Fonts shape the image of your brand. You realize just how important they can be in some forms of advertising, but you might not be fully aware of just how important they are in others. Some companies make extensive use of fonts and special characters. These companies know just how important a puzzle piece they are to the company-customer relationship.
Choose a font style that’s easy to read – that’s the primary concern with fonts. But just because it’s the primary concern doesn’t mean it’s the only concern. You also want a font that’s beautiful. In fact, it might be helpful to have a small collection of typefaces, font weights, and styles that you can use throughout your marketing and branding materials.
Consider one type of font for both print and web use, specify headlines, subheads, and body copy with another font. Remember, you don’t have to use the same font for both headlines and body copy. In some cases, the contrast will help create the proper flow for your content.
If you’re creating custom vehicle magnets, font color becomes very important, because you want your advertising message to be seen. But in most cases, for both print and web, you want the font color to be something that’s fairly easy on the eyes. A high contrast between the font color and the background color would be idea.
That doesn’t mean that you have to stick to the default black text on a white background, but it does mean you should strive for simplicity (i.e. dark gray on white, black on white, black on yellow, etc.).
At the end of the day, your font color will also tell web users and potential customers about your professionalism. Companies that don’t pick one or two font colors and stick with them tend to look less professional than companies that have a very clearly defined color scheme.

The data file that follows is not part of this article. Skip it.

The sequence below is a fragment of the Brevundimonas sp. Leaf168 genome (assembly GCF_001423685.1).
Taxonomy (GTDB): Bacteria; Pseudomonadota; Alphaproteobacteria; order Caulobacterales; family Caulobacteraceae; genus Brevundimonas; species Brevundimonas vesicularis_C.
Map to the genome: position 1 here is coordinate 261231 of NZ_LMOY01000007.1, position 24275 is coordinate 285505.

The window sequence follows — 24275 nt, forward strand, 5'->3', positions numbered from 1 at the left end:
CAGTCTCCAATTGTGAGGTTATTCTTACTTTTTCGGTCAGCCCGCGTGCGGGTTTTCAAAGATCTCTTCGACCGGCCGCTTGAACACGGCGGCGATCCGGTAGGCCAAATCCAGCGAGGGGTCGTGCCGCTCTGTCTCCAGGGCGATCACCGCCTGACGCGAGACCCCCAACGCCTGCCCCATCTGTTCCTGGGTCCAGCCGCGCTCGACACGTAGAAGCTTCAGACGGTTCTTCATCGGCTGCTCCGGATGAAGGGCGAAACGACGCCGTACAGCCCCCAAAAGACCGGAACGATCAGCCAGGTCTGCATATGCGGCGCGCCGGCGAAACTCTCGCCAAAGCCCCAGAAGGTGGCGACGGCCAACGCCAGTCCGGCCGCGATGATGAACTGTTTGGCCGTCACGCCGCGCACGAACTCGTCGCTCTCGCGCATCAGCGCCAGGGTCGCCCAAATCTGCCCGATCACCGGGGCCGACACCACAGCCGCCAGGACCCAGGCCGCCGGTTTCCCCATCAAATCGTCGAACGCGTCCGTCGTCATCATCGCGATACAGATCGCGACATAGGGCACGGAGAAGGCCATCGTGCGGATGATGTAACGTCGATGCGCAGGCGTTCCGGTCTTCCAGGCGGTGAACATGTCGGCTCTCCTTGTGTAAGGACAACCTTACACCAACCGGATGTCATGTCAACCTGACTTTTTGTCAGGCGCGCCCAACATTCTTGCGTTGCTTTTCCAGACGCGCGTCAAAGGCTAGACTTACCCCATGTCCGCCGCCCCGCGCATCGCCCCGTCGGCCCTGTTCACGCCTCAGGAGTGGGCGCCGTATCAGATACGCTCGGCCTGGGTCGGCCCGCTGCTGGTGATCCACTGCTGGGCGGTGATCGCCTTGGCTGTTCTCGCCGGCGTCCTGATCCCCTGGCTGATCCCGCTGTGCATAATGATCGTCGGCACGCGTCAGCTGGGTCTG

For example, let’s say your company’s logo uses just three colors: green, blue, and white. I would make sense to incorporate these into your website’s font colors. For example, maybe links on your site are colored green or blue. Perhaps you use one of the colors as your default subhead color.
What you don’t want to do is use a variety of colors for the sake of variety. To continue the example, you would not want to use blue, green, and white as your brand colors only to end up using pink, purple, orange, blue, black, red, and green font colors throughout your web page and ad copy.
Don’t forget about special characters and textual treatments. For example, let’s say you use a lot of bullet points. It would be best to use just one style of bullet point throughout your entire website or branding materials. Sticking with just one style of bullet will create focus and purpose in your font.
The same goes for highlighting special text like headlines. Choose a special font type and color for these types of elements and use them consistently. It helps to develop your company’s “voice” and will go a long way towards solidifying your brand image.